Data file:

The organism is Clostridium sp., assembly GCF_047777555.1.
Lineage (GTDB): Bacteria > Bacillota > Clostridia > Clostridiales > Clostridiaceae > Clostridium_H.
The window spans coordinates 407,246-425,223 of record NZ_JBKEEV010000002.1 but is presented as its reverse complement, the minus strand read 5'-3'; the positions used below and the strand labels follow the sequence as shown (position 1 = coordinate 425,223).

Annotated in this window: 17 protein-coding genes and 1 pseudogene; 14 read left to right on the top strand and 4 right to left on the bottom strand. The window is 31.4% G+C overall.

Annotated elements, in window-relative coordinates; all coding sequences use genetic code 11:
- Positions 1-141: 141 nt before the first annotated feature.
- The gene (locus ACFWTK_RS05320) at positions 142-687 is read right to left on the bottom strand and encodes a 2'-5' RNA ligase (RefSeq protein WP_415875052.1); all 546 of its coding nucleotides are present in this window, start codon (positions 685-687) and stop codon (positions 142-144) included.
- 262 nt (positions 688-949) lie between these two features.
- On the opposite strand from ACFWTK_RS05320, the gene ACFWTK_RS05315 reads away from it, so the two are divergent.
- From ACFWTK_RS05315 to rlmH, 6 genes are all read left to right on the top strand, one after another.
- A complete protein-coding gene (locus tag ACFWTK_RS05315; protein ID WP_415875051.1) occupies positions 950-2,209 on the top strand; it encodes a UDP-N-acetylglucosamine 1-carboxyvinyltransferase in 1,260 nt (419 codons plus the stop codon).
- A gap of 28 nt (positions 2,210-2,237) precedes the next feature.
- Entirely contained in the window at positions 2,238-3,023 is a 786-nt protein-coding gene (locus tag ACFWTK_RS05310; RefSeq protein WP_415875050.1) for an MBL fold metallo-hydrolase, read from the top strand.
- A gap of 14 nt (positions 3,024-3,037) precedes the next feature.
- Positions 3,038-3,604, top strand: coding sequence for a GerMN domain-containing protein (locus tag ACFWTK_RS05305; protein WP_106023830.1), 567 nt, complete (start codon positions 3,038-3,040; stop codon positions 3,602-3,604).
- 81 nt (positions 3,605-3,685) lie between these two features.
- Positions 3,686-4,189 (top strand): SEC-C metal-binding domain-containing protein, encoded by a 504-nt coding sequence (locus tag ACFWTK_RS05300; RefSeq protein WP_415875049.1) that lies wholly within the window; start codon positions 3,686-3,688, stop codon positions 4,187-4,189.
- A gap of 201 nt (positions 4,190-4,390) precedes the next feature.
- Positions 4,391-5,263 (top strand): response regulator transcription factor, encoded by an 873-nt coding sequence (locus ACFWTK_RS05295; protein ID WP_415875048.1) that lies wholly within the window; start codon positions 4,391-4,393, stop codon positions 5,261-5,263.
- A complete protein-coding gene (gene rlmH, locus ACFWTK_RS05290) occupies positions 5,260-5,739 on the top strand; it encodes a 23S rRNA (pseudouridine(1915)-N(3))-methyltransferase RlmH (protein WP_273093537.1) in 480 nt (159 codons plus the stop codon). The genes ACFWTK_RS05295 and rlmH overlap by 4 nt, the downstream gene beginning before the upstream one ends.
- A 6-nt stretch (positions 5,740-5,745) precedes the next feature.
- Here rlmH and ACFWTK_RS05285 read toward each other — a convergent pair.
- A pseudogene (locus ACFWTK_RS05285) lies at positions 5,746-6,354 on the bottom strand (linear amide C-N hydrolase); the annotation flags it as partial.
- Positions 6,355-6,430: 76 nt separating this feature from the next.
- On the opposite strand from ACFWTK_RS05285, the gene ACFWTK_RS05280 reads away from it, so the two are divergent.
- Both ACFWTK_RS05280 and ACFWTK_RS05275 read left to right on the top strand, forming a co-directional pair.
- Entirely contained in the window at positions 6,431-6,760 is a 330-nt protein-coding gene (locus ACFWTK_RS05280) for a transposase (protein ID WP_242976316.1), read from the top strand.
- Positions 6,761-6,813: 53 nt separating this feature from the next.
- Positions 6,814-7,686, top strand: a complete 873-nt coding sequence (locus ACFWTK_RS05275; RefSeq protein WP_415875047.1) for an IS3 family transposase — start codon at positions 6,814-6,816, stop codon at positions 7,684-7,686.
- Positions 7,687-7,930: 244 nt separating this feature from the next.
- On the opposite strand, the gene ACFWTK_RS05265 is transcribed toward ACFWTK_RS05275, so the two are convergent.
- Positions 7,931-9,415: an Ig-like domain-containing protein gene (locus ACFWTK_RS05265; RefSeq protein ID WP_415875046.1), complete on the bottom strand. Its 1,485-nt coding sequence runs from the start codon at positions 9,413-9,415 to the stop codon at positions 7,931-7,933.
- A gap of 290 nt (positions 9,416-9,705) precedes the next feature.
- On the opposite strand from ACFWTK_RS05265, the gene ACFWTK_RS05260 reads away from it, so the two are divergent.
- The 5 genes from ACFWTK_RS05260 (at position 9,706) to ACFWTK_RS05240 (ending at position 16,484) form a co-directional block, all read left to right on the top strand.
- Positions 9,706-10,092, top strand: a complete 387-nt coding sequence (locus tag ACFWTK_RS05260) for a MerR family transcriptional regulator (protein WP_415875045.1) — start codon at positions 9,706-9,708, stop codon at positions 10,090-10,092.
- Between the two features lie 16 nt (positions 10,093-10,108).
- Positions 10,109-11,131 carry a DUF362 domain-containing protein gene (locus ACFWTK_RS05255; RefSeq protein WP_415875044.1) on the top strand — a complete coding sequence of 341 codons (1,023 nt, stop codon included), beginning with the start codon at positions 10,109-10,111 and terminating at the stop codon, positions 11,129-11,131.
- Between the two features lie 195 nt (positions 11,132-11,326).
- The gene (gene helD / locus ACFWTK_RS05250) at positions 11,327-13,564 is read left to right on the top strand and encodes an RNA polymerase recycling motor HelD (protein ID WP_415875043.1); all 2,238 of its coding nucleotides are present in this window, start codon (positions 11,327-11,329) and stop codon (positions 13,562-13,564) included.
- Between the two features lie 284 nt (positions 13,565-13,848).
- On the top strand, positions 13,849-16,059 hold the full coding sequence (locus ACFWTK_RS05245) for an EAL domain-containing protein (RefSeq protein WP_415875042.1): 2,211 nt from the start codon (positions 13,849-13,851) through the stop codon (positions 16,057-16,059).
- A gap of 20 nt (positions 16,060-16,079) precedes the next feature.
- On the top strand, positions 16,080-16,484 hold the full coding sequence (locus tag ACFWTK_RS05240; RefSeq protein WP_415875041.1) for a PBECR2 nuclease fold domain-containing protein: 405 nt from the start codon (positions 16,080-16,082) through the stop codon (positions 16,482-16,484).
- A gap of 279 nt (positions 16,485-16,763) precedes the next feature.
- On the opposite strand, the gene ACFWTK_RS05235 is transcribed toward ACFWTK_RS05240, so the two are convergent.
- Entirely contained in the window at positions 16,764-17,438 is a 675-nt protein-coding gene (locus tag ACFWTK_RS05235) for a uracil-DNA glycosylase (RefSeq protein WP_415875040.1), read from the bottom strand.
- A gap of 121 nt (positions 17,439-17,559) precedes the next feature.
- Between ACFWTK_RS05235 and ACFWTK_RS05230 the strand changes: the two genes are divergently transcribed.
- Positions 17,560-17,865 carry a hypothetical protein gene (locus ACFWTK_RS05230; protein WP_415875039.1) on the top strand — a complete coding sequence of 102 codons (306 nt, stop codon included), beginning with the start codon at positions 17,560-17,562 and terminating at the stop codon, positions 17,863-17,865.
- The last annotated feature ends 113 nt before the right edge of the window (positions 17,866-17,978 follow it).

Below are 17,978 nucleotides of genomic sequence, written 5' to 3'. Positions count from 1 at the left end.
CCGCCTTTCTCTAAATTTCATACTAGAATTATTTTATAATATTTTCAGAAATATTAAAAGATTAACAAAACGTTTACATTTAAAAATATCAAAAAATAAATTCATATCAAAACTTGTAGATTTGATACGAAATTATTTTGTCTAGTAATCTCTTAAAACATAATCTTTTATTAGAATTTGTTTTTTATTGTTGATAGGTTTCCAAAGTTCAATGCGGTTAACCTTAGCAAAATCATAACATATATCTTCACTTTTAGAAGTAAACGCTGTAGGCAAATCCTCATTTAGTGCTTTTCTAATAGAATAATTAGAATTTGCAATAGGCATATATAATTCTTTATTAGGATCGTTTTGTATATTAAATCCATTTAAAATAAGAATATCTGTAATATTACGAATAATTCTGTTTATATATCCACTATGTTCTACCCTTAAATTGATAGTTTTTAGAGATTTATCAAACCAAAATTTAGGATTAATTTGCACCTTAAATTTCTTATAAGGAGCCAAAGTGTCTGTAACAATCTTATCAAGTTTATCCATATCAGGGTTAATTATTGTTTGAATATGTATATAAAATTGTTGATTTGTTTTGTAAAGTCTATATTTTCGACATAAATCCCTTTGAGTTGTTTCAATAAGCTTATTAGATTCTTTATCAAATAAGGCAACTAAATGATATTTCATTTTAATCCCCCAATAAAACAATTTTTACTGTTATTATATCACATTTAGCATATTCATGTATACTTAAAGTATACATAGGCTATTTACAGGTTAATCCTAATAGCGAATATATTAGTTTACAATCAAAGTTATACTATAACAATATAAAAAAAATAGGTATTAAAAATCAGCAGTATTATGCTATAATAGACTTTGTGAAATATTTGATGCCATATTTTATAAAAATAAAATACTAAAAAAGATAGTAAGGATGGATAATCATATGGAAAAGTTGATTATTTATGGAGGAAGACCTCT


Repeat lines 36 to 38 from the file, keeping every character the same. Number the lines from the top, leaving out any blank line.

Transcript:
- Positions 9,706-10,092, top strand: a complete 387-nt coding sequence (locus tag ACFWTK_RS05260) for a MerR family transcriptional regulator (protein WP_415875045.1) — start codon at positions 9,706-9,708, stop codon at positions 10,090-10,092.
- Between the two features lie 16 nt (positions 10,093-10,108).
- Positions 10,109-11,131 carry a DUF362 domain-containing protein gene (locus ACFWTK_RS05255; RefSeq protein WP_415875044.1) on the top strand — a complete coding sequence of 341 codons (1,023 nt, stop codon included), beginning with the start codon at positions 10,109-10,111 and terminating at the stop codon, positions 11,129-11,131.